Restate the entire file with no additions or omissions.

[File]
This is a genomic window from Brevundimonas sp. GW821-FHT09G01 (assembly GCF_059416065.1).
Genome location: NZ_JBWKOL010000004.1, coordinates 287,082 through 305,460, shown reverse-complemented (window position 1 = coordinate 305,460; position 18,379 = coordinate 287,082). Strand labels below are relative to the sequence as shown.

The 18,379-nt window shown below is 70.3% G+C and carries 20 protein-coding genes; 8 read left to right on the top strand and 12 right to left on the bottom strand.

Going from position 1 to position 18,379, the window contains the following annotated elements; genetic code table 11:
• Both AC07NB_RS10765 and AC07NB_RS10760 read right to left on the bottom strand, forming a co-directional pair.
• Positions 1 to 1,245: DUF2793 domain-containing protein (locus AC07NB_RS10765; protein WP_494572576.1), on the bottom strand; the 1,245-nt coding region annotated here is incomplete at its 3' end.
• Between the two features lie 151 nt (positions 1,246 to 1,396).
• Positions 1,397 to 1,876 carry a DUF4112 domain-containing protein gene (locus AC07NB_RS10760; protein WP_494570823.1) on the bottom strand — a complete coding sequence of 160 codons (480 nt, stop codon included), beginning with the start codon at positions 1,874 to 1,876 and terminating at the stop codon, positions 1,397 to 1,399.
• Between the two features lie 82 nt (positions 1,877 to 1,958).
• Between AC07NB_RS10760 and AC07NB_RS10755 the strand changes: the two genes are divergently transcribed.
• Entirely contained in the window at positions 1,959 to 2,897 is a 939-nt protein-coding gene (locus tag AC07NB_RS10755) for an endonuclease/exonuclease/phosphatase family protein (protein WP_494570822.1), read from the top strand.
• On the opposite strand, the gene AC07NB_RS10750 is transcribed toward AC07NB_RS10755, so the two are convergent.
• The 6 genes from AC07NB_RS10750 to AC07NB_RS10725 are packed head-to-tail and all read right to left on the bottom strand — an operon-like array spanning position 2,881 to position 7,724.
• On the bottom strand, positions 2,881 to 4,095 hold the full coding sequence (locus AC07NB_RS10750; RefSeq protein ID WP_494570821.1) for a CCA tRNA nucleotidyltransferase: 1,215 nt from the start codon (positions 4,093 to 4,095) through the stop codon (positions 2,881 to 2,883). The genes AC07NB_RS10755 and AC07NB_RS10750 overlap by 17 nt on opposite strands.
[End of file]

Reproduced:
This is a genomic window from Brevundimonas sp. GW821-FHT09G01 (assembly GCF_059416065.1).
Genome location: NZ_JBWKOL010000004.1, coordinates 287,082 through 305,460, shown reverse-complemented (window position 1 = coordinate 305,460; position 18,379 = coordinate 287,082). Strand labels below are relative to the sequence as shown.

The 18,379-nt window shown below is 70.3% G+C and carries 20 protein-coding genes; 8 read left to right on the top strand and 12 right to left on the bottom strand.

Going from position 1 to position 18,379, the window contains the following annotated elements; genetic code table 11:
• Both AC07NB_RS10765 and AC07NB_RS10760 read right to left on the bottom strand, forming a co-directional pair.
• Positions 1 to 1,245: DUF2793 domain-containing protein (locus AC07NB_RS10765; protein WP_494572576.1), on the bottom strand; the 1,245-nt coding region annotated here is incomplete at its 3' end.
• Between the two features lie 151 nt (positions 1,246 to 1,396).
• Positions 1,397 to 1,876 carry a DUF4112 domain-containing protein gene (locus AC07NB_RS10760; protein WP_494570823.1) on the bottom strand — a complete coding sequence of 160 codons (480 nt, stop codon included), beginning with the start codon at positions 1,874 to 1,876 and terminating at the stop codon, positions 1,397 to 1,399.
• Between the two features lie 82 nt (positions 1,877 to 1,958).
• Between AC07NB_RS10760 and AC07NB_RS10755 the strand changes: the two genes are divergently transcribed.
• Entirely contained in the window at positions 1,959 to 2,897 is a 939-nt protein-coding gene (locus tag AC07NB_RS10755) for an endonuclease/exonuclease/phosphatase family protein (protein WP_494570822.1), read from the top strand.
• On the opposite strand, the gene AC07NB_RS10750 is transcribed toward AC07NB_RS10755, so the two are convergent.
• The 6 genes from AC07NB_RS10750 to AC07NB_RS10725 are packed head-to-tail and all read right to left on the bottom strand — an operon-like array spanning position 2,881 to position 7,724.
• On the bottom strand, positions 2,881 to 4,095 hold the full coding sequence (locus AC07NB_RS10750; RefSeq protein ID WP_494570821.1) for a CCA tRNA nucleotidyltransferase: 1,215 nt from the start codon (positions 4,093 to 4,095) through the stop codon (positions 2,881 to 2,883). The genes AC07NB_RS10755 and AC07NB_RS10750 overlap by 17 nt on opposite strands.